Some say China must keep the magic "8" in GDP growth to sustain economic growth and social stability. What do you think?
A certain number of growth rate, like 8%, is not a magic number. In fact, I would suggest that the government should downplay it, or even don't publish at all the target of GDP growth. In a market economy -- for a complex economy like China -- it is very hard to plan what's going to be the growth rate for next year, or the next five years.
The new government is looking for real solutions. So changing the behavior of local governments in China will be the key in changing the growth model. Starting from the central government, getting rid of the GDP target and then, putting in a systematic package of reform to change the local government's incentives, so that the local officials will be more focused on how to develop the local business and market, how to improve the environment, how to make the city more liveable and changing their incentives to these areas, instead of trying to attract big projects or getting impressive GDP numbers.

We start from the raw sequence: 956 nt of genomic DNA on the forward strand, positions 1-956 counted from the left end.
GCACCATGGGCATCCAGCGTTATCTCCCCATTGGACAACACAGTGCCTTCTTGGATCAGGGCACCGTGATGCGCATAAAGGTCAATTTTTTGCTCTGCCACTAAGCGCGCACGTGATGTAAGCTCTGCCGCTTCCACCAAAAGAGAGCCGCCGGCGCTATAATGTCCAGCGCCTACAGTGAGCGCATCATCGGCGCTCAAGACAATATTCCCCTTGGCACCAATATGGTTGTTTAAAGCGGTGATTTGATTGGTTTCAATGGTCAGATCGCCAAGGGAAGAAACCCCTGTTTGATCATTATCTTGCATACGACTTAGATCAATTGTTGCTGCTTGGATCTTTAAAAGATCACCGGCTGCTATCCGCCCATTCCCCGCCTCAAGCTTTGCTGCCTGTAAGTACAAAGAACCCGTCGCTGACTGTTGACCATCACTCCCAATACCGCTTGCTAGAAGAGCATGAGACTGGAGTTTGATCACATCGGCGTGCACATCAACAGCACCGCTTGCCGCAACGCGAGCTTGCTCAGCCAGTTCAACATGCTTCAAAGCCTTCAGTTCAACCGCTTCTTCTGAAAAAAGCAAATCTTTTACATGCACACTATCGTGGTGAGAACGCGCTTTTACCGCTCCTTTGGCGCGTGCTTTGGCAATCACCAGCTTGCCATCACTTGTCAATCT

How worried should we be in terms of Chinese housing bubble? How big is it and will it burst?
It is something that we need to be concerned about, but I don't think the whole housing sector in China and all housing prices in all of Chinese cities, are out of control.
Overall, I think, the housing price in large cities is something that we need to be concerned about, but if we handle this issue well, it is a manageable problem, and it will not necessarily lead to a bubble that will eventually burst and will cause all sorts of financial issues.
How risky is it for China to be pushing further along market-oriented reform?
When you reform, you meet challenges along the way, you face difficulties. In some sense it is more difficult to push forward now than early on, because in these reforms, you need to deal with very complex interest groups, you need to make a lot of compromises and difficult trade-offs. That is a difficult thing to do, but not to push forward is even more risky. The Chinese leaders realize the urgency of pushing forward economic reforms.
How will the coming Third Party Plenum be considered successful?
The meeting will be considered successful if it points to the right direction and take further reforms, lay some cornerstones so that you can clearly see that in the next five to 10 years, the current government will push through series of economic reforms -- so that the Chinese economy will be on the right developmental and growth track; so that we that the economy will become more efficient and strong, the society more open and progressive, the government more efficient, less corrupt and more productive in terms of managing the economy and the society.